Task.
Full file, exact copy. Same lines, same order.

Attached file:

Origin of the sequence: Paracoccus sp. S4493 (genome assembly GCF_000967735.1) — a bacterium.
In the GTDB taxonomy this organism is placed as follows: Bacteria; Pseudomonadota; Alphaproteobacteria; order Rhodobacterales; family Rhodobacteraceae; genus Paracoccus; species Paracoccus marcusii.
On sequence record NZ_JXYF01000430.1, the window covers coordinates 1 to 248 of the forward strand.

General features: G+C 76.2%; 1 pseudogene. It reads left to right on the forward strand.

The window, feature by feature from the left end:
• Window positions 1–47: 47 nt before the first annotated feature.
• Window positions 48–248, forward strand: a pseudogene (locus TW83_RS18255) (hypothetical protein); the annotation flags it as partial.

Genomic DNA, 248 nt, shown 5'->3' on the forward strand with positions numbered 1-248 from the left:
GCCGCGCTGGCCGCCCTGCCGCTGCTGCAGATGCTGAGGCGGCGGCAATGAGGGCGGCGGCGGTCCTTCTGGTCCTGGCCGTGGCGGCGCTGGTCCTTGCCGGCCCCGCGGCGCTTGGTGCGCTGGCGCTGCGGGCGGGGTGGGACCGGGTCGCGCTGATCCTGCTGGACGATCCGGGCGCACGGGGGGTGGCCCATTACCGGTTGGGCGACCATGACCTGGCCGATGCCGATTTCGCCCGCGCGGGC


Origin of the sequence: Paracoccus sp. S4493 (genome assembly GCF_000967735.1) — a bacterium.
In the GTDB taxonomy this organism is placed as follows: Bacteria; Pseudomonadota; Alphaproteobacteria; order Rhodobacterales; family Rhodobacteraceae; genus Paracoccus; species Paracoccus marcusii.
On sequence record NZ_JXYF01000430.1, the window covers coordinates 1 to 248 of the forward strand.

General features: G+C 76.2%; 1 pseudogene. It reads left to right on the forward strand.

The window, feature by feature from the left end:
• Window positions 1–47: 47 nt before the first annotated feature.
• Window positions 48–248, forward strand: a pseudogene (locus TW83_RS18255) (hypothetical protein); the annotation flags it as partial.

Genomic DNA, 248 nt, shown 5'->3' on the forward strand with positions numbered 1-248 from the left:
GCCGCGCTGGCCGCCCTGCCGCTGCTGCAGATGCTGAGGCGGCGGCAATGAGGGCGGCGGCGGTCCTTCTGGTCCTGGCCGTGGCGGCGCTGGTCCTTGCCGGCCCCGCGGCGCTTGGTGCGCTGGCGCTGCGGGCGGGGTGGGACCGGGTCGCGCTGATCCTGCTGGACGATCCGGGCGCACGGGGGGTGGCCCATTACCGGTTGGGCGACCATGACCTGGCCGATGCCGATTTCGCCCGCGCGGGC